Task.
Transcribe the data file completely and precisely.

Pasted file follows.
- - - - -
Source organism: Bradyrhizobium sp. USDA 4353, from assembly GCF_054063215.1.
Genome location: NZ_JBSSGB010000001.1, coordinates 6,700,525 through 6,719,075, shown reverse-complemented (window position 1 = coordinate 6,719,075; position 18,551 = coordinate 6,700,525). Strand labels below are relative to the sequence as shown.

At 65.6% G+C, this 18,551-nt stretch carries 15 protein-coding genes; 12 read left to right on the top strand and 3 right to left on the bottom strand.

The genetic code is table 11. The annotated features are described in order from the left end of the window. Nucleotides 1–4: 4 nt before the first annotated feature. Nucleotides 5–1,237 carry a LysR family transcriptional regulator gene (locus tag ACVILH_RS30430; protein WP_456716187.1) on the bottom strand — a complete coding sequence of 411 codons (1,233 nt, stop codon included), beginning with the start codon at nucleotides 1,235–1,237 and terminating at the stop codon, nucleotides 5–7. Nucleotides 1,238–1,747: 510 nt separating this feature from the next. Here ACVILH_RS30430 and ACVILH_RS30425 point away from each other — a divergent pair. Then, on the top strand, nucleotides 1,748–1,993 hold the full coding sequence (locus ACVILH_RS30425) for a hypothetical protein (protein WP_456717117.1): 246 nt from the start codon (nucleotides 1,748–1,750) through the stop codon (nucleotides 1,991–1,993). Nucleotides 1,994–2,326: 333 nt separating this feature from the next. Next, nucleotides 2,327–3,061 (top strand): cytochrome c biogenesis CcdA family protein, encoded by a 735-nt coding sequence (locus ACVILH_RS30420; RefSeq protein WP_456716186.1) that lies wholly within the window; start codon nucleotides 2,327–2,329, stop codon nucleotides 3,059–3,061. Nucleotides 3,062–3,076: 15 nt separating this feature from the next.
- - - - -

Source organism: Bradyrhizobium sp. USDA 4353, from assembly GCF_054063215.1.
Genome location: NZ_JBSSGB010000001.1, coordinates 6,700,525 through 6,719,075, shown reverse-complemented (window position 1 = coordinate 6,719,075; position 18,551 = coordinate 6,700,525). Strand labels below are relative to the sequence as shown.

At 65.6% G+C, this 18,551-nt stretch carries 15 protein-coding genes; 12 read left to right on the top strand and 3 right to left on the bottom strand.

The genetic code is table 11. The annotated features are described in order from the left end of the window. Nucleotides 1–4: 4 nt before the first annotated feature. Nucleotides 5–1,237 carry a LysR family transcriptional regulator gene (locus tag ACVILH_RS30430; protein WP_456716187.1) on the bottom strand — a complete coding sequence of 411 codons (1,233 nt, stop codon included), beginning with the start codon at nucleotides 1,235–1,237 and terminating at the stop codon, nucleotides 5–7. Nucleotides 1,238–1,747: 510 nt separating this feature from the next. Here ACVILH_RS30430 and ACVILH_RS30425 point away from each other — a divergent pair. Then, on the top strand, nucleotides 1,748–1,993 hold the full coding sequence (locus ACVILH_RS30425) for a hypothetical protein (protein WP_456717117.1): 246 nt from the start codon (nucleotides 1,748–1,750) through the stop codon (nucleotides 1,991–1,993). Nucleotides 1,994–2,326: 333 nt separating this feature from the next. Next, nucleotides 2,327–3,061 (top strand): cytochrome c biogenesis CcdA family protein, encoded by a 735-nt coding sequence (locus ACVILH_RS30420; RefSeq protein WP_456716186.1) that lies wholly within the window; start codon nucleotides 2,327–2,329, stop codon nucleotides 3,059–3,061. Nucleotides 3,062–3,076: 15 nt separating this feature from the next.